Toy vehicles still a hit among collectors
Children like to play with toys that are replicas of things used in everyday life. They also like toys that move and make noise, so for centuries toymakers have created transportation toys. There are very old toys shaped like chariots, stagecoaches and canoes.
But by the late 1800s and early 1900s, new developments like trains, cars, buses, motorcycles and bikes, as well as airplanes, balloons, blimps, helicopters and imaginary flying saucers and spaceships, became favorites. Gunthermann was a German company that manufactured toys from 1877 to 1965. It made many of the toy vehicles wanted by today’s collectors. In September 2012, a tin double-decker toy bus made in the 1930s – a copy of a full-size bus of the day – sold at a Bertoia auction in New Jersey. It has an ad for “Ford’s Automobile” on the top, a street name, “High Street,” on the front, and “General,” the name of the bus company, on the sides and front.
The orange and red combination of colors may be a bit imaginative, but the bus has realistic parts, a rear stairwell, upper-deck bench seating and a driver. It moves by a wind-up clockwork mechanism. The 9 1/2-inch toy, part of a well-known collection, sold for $2,006.
Q. I’m considering buying an oak roll-top desk made by Grand Rapids Desk Co. It had been painted black but has been restored to its original oak finish. The hardware is not original, except for the lock that’s marked “1887, Grand Rapids Desk Co.” The desk is 41 inches high, 40 inches wide and 18 inches deep. The asking price is $600. Is that too much?
A. So many furniture companies were based in Grand Rapids, Mich., by the 1920s that the city was called “The Furniture Capital of America.” It also has been called “Furniture City” because it has been a center of furniture-making since the late 1800s. The Grand Rapids Desk Co. was founded in Grand Rapids in 1893. It moved to Muskegon, Mich., in 1898 after a factory fire, and desks made after 1898 list Muskegon as the city of manufacture. The company changed owners a few times before closing in 1931. A retail price of $600 is fair for a roll-top desk in good condition. Some sell for more.
Q. Many years ago, I was given a battery-operated toy monkey holding a cymbal in each hand. When it’s turned on, the monkey claps the cymbals together, and when it’s tapped on the head, it stops clapping and makes a squealing noise.
Then it goes back to clapping the cymbals again. It’s about 10 inches high. How old is it and is it worth anything?
A. Your cymbal-playing monkey was made in Japan from the 1950s into the ‘70s by a company named “C-K.” The toy is called “Musical Jolly Chimp.” It was a popular toy and similar versions were made by other companies. The cymbal-playing monkey even appeared in the movie “Toy Story 3.” The value of your toy is $150 to $300, depending on its condition. The original box adds value.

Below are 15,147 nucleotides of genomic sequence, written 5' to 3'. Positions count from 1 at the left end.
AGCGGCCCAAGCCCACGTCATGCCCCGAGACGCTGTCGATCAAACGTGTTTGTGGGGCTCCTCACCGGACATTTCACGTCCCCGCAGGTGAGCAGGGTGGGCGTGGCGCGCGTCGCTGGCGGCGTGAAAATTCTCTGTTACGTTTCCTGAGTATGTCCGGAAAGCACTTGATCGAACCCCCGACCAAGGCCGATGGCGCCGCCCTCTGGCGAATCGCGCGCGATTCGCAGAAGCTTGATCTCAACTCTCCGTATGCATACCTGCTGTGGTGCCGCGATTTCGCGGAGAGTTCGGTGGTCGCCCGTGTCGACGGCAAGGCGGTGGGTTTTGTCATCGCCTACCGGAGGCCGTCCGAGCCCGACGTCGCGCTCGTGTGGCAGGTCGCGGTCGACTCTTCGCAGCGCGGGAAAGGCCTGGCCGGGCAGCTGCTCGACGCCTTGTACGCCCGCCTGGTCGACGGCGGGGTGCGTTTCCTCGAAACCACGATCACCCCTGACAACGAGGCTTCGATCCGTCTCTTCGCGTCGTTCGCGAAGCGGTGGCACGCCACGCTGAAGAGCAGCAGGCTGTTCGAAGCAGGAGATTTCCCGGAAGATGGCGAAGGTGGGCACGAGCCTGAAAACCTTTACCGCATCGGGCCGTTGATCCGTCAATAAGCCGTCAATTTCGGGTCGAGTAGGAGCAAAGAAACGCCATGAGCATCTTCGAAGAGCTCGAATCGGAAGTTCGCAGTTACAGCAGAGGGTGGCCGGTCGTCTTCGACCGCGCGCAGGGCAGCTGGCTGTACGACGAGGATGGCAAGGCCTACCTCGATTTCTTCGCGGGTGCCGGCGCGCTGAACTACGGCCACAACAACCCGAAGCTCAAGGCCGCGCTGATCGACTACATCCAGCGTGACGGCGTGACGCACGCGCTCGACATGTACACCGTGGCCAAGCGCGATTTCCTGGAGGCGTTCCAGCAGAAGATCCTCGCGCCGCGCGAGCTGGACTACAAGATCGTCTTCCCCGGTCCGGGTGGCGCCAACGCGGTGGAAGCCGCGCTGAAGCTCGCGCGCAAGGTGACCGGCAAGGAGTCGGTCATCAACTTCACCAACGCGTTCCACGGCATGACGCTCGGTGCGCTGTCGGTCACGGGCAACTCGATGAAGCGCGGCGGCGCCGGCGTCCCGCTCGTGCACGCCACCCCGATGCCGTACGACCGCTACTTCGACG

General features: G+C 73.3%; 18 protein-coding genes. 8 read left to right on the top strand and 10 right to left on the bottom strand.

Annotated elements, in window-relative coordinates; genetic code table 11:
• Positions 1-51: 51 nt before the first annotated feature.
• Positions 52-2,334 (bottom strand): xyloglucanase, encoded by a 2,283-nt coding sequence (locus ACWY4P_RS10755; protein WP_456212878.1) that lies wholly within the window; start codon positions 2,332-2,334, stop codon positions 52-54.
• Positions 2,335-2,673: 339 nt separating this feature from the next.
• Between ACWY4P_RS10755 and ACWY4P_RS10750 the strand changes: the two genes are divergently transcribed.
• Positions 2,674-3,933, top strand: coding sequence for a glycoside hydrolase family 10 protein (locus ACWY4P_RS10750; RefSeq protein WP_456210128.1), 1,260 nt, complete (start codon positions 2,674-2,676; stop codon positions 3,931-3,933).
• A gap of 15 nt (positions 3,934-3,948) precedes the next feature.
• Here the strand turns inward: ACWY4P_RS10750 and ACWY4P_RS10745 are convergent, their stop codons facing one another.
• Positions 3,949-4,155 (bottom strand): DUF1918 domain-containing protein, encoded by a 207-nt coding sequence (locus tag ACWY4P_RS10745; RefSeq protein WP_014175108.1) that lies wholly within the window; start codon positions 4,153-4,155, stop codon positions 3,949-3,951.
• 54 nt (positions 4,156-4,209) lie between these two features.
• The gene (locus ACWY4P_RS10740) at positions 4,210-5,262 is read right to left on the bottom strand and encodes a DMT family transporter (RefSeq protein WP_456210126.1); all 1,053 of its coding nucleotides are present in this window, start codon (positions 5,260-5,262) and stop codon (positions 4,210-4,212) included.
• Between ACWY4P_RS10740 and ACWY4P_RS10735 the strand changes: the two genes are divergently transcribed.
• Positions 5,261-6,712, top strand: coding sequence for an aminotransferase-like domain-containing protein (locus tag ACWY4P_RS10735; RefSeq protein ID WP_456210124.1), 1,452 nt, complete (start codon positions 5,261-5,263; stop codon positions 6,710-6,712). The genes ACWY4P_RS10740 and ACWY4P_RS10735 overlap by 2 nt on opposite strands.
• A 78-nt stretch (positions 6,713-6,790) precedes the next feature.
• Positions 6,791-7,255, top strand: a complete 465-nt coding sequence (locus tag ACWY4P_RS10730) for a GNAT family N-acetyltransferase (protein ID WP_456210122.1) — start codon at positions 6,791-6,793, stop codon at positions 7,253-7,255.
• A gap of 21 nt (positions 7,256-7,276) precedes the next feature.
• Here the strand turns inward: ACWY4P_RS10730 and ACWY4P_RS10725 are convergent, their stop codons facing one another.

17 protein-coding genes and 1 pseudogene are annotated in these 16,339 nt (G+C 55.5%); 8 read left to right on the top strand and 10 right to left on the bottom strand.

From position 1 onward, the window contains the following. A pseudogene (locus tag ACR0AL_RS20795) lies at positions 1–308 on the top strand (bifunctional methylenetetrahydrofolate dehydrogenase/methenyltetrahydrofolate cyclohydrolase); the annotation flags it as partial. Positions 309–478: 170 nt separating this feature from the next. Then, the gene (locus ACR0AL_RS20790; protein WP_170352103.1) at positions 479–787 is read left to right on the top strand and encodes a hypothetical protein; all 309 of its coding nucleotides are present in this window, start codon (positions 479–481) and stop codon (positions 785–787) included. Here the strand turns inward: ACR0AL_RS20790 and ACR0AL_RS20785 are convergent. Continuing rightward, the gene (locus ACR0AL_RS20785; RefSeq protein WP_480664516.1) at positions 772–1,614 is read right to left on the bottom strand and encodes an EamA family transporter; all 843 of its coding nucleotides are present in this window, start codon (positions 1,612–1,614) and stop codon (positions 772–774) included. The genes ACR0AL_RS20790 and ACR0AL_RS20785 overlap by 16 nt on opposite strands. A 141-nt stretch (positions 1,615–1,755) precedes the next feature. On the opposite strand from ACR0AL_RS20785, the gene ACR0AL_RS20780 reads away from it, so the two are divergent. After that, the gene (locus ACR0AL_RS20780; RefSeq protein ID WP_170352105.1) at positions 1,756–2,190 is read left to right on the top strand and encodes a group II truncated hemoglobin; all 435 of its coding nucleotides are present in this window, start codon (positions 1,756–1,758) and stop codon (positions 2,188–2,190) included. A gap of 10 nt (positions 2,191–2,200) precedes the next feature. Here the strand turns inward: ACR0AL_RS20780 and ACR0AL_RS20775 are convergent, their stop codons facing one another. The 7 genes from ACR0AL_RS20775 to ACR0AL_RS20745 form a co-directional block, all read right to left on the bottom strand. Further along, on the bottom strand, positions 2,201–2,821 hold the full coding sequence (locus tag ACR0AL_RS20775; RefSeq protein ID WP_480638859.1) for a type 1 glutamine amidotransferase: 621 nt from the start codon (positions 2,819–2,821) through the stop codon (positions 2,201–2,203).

Q. I just read your column about vintage slot machines. I own a similar countertop machine that’s still in its original box. The silver-colored metal nameplate on the front of the blue machine states it’s an “Atom Ball Gum Vendor.” Embossed on the top are the words, “Win a carton, 10 packs of cigarettes, line up 3 of a kind.”
If you insert a dime, the three small windows on the top show spinning images of cigarette brands. If the three line up with the same brand, a customer won a box of cigarettes. If they didn’t line up, all you got was a gumball. My dad placed machines like this in bars and nightclubs in Iowa. The machines were bolted to countertops, and every so often I would go with him to refill the gumballs and remove the dimes. When the gambling machines were outlawed, he had to get rid of them so he dumped them in the river. But I hid this one in the attic. What is it worth?
A. Your “trade stimulator” was made in 1949 by Groetchen Tool & Manufacturing Co. of Chicago. It’s exactly like the company’s Imp machine, introduced in 1940. But the dawn of the atomic age after World War II meant that a lot of things were renamed “Atom” or “Atomic.” Trade stimulators, which made money for shop owners, were banned in many states even before the federal ban in 1951. But vintage machines can be legally bought and sold in many states now.
Just be sure to check your own state’s laws before you sell. Your Atom machine is valued at about $165. But with the original box, it could sell for much more.
•Tip: Andirons get tarnished and covered with resin from smoke, so they should be regularly cleaned with liquid metal polish and 0000- grade steel wool.
Current prices are recorded from antiques shows, flea markets, sales and auctions throughout the United States. Prices vary in different locations because of local economic conditions.
• Cracker Jack toy clown, tilter, face changes, $12.
• Toby jug, seated man holding mug, brown salt glaze, England c. 1860, 12 inches, $236.
• Buster Brown card game, circus characters, animals, Yellow Kid, Billy Bear, Topsy, box, c. 1904, 5 3/4 x 7 1/2 inches, $269.
• Cupboard, chimney, pine, poplar, red and yellow paint, stepped cornice, 61 x 25 inches, $482.
• Alabaster bust, Egyptian man, ebonized base, 13 1/4 inches, $492.
• Brass spittoon, figural crab, jewel eyes, 15 x 12 inches, $715.
• Saloon door, oak, leaded glass window, arched top, 54 x 65 inches, $770.
• Grueby vase, green matte glaze, linear leaves, cylindrical, stamped, 15 1/2 inches, $3,186.
• Belleek figurine, draped, seminude maiden standing at well, pitcher at feet, c. 1890, 15 inches, $7,620.
Write to Kovels, King Features Syndicate, 300 W. 57th St., New York, NY 10019